Did iOS 6 Save Mobile Advertising?

Before iOS 6 was released on September 19, we had a serious problem.

Mobile advertising -- the prodigal son of the digital age -- was being held back. It wasn't the best it could be.

Sure, millions of people were using Google Maps on their iPhone to efficiently get from Point A to Point B, but they were also downloading apps, making purchases on mobile Web sites, and researching new cars or vacation destinations. Unfortunately, we didn’t have any way to learn from all of that great mobile activity. Without an ability to process trends or determine which clicks actually led to some kind of meaningful post-click action, we were limited from taking mobile to the next level.

Bad for advertisers.

At the same time, the standard method of identifying a user was through their UDID, which is akin to the serial number of the device. Rather than being a random number and therefore more privacy-compliant, the UDID was tied directly to a device and potentially the real identity of the owner.

Perhaps more importantly, the way that the UDID was being used was not in line with the strict standards that we had adopted in the online world. There, consumers can delete cookies and select "do not track" options in their online browser. With UDID, those choices didn't exist.

Bad for consumers.

But then iOS 6 arrived, and the Advertising Identifier (or IDFA) was born. An IDFA is a random, unique code that is shared by the device across apps and can be deleted or opted-out by a user if they wish -- just like a cookie. It is an elegant, simple solution to a major problem. In fact, it's almost shocking that it took so long for them to rise to the occasion… but we're not complaining, because it's here, and it has changed the game forever.

Suddenly, the tide has turned. As more and more people upgrade to the new operating system -- the adoption rate is about 75% right now -- marketers are finally able to truly "observe" what consumers are doing on their phone without jeopardizing privacy and giving users the option to opt out of being tracked. Behavioral targeting in mobile (without using personally identifiable information) had been a pipe dream, but now it's a very immediate and promising reality.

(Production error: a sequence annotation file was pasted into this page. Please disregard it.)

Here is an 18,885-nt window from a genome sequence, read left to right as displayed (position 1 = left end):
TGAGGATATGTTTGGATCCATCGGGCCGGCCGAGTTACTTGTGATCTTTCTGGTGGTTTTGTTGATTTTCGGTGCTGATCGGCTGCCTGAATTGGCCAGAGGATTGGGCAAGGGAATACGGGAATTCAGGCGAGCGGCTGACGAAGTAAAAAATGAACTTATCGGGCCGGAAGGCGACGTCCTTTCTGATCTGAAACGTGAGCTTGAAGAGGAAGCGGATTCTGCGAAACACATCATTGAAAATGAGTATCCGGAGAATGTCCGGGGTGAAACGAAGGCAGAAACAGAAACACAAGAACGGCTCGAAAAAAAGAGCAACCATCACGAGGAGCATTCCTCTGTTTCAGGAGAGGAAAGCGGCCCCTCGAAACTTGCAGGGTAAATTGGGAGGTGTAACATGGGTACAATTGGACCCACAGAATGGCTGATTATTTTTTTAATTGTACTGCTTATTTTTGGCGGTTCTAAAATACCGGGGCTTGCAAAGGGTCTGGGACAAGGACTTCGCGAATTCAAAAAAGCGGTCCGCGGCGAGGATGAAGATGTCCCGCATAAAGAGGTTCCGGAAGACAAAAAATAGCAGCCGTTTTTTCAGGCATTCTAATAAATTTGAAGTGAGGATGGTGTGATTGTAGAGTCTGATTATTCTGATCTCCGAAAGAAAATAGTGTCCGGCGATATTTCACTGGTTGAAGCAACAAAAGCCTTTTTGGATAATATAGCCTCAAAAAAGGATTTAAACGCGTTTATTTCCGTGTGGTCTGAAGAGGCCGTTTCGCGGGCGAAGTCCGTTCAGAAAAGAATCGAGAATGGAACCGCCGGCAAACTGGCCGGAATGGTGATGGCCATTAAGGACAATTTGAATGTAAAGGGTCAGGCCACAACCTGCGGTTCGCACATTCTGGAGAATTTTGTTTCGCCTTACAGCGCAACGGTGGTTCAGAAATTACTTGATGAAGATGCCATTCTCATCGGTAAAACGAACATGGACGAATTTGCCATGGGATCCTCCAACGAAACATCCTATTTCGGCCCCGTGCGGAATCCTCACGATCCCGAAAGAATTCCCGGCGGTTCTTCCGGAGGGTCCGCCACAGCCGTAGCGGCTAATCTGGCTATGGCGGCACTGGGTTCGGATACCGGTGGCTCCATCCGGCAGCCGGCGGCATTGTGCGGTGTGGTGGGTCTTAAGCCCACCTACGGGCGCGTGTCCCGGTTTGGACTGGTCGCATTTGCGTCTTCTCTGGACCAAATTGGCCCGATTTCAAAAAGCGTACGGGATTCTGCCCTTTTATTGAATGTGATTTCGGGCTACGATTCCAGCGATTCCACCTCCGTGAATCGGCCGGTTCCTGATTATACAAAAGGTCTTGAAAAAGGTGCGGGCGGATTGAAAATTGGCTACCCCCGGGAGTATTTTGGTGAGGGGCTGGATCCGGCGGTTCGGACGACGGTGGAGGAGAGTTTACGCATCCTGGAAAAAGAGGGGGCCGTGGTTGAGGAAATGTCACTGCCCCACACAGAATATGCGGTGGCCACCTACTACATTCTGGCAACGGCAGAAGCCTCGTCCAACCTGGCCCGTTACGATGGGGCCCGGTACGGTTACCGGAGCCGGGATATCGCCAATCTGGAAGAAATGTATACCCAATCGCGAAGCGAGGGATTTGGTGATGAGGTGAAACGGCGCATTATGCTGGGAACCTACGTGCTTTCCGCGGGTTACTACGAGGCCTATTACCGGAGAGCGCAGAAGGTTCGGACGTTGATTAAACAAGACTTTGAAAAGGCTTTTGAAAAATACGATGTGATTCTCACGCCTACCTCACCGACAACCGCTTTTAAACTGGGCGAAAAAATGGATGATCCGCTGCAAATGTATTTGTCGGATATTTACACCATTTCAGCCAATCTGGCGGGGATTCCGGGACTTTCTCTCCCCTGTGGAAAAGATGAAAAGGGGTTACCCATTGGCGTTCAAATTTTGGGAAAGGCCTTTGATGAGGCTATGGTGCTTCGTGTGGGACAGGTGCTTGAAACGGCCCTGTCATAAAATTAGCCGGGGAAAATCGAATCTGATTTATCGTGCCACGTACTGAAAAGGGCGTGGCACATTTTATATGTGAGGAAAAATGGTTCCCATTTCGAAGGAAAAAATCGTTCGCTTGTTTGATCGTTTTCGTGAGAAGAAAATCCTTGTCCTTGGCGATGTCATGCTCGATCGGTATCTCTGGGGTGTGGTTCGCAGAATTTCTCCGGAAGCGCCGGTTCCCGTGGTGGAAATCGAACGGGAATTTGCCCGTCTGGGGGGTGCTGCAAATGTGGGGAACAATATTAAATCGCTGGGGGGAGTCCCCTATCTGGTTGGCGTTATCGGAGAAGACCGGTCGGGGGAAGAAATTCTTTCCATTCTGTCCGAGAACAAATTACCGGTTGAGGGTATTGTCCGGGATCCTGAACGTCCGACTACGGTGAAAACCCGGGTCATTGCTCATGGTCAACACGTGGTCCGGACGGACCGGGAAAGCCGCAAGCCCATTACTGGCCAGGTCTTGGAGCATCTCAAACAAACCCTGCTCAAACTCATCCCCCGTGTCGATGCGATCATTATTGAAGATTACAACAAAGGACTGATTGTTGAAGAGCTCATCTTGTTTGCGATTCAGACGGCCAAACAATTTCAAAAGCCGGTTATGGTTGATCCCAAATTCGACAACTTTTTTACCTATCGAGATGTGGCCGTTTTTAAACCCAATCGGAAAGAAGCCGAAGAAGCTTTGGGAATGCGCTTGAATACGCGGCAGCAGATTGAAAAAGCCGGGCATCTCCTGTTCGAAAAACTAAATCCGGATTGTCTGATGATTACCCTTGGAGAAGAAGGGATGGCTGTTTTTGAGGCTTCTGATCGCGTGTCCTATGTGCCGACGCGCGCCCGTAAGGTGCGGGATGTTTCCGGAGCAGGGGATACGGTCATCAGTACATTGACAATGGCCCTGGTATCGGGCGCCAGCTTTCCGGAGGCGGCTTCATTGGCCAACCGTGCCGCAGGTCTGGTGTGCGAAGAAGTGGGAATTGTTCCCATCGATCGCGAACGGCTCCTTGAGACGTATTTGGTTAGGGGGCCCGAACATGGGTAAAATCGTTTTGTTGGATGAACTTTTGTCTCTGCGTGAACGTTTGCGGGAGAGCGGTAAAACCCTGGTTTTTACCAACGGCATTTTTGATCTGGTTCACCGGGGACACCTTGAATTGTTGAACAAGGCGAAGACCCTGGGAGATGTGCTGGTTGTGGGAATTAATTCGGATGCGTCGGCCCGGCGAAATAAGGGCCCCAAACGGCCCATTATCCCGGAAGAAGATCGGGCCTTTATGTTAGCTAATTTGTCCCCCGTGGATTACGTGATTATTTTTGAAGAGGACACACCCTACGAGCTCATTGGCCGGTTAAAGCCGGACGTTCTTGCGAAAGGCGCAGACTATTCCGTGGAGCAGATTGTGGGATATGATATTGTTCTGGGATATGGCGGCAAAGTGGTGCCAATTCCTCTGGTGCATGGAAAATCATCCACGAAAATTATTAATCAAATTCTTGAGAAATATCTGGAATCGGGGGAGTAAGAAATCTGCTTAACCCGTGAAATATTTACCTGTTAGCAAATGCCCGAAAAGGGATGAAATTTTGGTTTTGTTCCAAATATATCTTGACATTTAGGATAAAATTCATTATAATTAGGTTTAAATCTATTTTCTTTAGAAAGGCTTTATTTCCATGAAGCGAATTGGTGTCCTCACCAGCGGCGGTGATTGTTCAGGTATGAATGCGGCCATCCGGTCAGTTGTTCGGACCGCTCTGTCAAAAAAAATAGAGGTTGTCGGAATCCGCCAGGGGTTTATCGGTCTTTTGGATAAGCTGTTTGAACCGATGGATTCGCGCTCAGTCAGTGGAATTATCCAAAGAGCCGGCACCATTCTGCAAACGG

Similar to the option to decline cookies, in mobile we expect the number of users that will turn off the Advertising Identifier to be few and far between. We're already seeing high volumes of accurate data that don't just tell us about app downloads and clicks, but create an entire story about a user. For example, someone who downloads an automotive shopping app and uses it repeatedly for 2 weeks is likely in the market for a new car. If at the same time they are a frequent visitor to a snowboarding magazine app, we can conclude that they are more likely to be seeking an SUV that they can take up to the mountains, so we might serve them an ad for a Subaru Forester.

We can also now combine this behavioral data with the vast amounts of anonymous registration data to develop highly detailed user profiles, which means -- you guessed it -- even better targeting. The new Apple IDFA also allows for more accurate frequency capping and post-click conversion tracking.

And there’s more. With the release of iOS 6, Apple has also enabled direct downloads of apps right from a mobile banner, something that was previously only possible from iAds. (Previously, users would click on the ad to “download app” and it would take them to the iTunes landing page.) By opening up this feature, Apple is essentially providing the tools to run much more effective app-download campaigns, leveling the playing field a bit for both brands and app developers who need to generate more downloads and conversely letting publishers and developers monetize.

So thanks, Apple, for finally providing a real tracking and targeting solution for mobile, and for letting others play in the game.

And hey, Google -- your turn. It’s high time to follow Apple’s lead and release an Advertiser ID for the Android platform.

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